T-Bone Burnett Introduces the Secret Sisters
The Secret is out -- The Secret Sisters, that is. T-Bone Burnett, the Grammy-winning producer behind 'O Brother, Where Art Thou?' is presenting the new sister act on their highly-anticipated, self-titled opener on October 5. He is so excited and confident about these young ladies, that a new imprint of Universal Republic has been created especially for their release: Beladroit Records.
Laura and Lydia Rogers are the singing siblings behind the angelic harmonies of the Secret Sisters. Born and raised in the Muscle Shoals area of northern Alabama, their music comes as naturally from their souls as a prayer.Their grandfather and his own brothers traveled as The Happy Valley Boys, and the girls even now are the opening act for their dad's bluegrass outfit. Polishing their harmonies in the pews of their home church, where they learned to sing a cappella, they created a sound that Burnett calls "as close to pure as it gets, and I've been doing this for 40 years."
'The Secret Sisters' was produced by Dave Cobb, who's worked with artists such as Waylon Jennings and Jamey Johnson, but this is an act that in no way resembles the outlaw, "I'll do what I please" attitude of rebel country. Dave says of the time he first heard Laura sing in an audition, "There was something so innocent about her style in a '40s or '50s kind of way. So clear and classic."
Burnett agrees that Laura and Lydia may well be one of 2010's rarest and best musical discoveries. "In the Secret Sisters, you can hear the history of rural American music from the 1920s and a reverence for every musical genre since," he says. "I'm thrilled to be involved in presenting them to the world."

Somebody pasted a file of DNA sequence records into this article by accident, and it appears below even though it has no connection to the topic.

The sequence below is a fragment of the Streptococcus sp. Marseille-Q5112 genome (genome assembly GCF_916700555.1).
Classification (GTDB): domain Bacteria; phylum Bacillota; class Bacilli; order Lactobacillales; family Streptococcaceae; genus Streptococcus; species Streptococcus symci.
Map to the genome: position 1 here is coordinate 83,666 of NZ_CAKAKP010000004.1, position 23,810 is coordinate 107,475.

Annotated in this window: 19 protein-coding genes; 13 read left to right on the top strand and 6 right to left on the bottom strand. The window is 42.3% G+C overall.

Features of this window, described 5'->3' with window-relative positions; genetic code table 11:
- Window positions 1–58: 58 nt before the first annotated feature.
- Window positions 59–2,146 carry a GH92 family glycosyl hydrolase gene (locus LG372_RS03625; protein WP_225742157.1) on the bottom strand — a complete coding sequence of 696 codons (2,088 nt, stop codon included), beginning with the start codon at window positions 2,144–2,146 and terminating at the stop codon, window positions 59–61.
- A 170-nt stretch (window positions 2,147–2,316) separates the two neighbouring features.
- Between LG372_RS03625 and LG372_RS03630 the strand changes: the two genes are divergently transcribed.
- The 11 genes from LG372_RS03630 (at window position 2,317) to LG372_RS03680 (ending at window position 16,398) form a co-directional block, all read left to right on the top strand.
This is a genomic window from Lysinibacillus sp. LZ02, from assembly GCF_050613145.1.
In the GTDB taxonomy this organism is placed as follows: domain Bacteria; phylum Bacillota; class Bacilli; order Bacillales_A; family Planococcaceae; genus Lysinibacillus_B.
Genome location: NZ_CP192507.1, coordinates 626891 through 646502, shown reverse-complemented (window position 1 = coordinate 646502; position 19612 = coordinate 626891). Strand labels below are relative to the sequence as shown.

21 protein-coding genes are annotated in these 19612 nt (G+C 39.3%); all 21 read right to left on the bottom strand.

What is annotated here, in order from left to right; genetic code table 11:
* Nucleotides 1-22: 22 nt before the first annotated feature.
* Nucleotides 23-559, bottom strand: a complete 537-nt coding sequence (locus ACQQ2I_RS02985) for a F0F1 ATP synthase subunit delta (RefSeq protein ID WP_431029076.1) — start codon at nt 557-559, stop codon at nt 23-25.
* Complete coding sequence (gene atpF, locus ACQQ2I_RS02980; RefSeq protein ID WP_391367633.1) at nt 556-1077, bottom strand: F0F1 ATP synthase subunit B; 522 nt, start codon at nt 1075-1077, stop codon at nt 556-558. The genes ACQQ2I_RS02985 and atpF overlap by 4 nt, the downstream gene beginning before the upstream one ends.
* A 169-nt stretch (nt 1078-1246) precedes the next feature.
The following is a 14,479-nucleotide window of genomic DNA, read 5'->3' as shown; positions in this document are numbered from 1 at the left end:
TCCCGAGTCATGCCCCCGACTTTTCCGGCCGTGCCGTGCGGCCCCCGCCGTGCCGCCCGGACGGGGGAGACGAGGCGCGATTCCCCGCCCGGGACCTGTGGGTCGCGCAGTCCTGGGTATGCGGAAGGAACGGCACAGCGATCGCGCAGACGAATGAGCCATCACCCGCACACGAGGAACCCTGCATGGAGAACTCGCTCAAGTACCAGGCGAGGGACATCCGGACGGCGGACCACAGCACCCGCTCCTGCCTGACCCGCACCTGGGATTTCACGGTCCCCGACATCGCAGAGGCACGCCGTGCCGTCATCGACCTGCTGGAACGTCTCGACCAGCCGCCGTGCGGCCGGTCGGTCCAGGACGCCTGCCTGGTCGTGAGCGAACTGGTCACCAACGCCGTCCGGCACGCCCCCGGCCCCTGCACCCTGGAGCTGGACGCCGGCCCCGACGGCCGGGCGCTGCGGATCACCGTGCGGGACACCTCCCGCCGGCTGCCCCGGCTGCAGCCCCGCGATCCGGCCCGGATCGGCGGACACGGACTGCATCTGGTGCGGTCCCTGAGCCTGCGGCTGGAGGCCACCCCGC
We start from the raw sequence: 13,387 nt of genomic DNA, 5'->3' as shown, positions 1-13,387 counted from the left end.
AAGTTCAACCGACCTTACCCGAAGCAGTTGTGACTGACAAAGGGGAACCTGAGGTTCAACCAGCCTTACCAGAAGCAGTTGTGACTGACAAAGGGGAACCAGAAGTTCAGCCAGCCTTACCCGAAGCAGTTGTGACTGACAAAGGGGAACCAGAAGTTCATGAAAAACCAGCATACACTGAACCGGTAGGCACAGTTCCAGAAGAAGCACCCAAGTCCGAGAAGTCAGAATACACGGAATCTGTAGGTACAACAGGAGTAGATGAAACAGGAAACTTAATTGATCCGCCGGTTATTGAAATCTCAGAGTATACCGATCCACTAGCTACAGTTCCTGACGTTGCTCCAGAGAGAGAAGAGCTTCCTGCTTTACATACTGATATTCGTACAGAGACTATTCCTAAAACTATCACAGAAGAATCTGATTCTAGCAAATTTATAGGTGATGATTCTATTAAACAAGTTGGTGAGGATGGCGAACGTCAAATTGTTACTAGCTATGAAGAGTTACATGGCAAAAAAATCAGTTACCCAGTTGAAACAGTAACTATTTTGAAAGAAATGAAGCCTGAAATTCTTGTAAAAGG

Cobb and Burnett have lost no time in getting the Secret Sisters ready for their debut. They recorded their album at Nashville's Blackbird Studio in an all-out two-week session. Dave decided that the girls' classic sound deserved classic, pure recording, and vintage, analog recording equipment and microphones were brought in to properly capture the Secret Sisters' nuances. There are a few covers on the collection, such as Frank Sinatra's 'Something Stupid,' as well as their own original tracks, like the lilting 'Tennessee Me.'
The Sisters' first single, a cover of Johnny Cash's 'Big River,' will hit airwaves on August 10. Jack White produced the single for his Third Man Records, which is backed by the girls' version of 'The Wabash Cannonball,' made famous by Roy Acuff.
Listen to Secret Sisters songs here.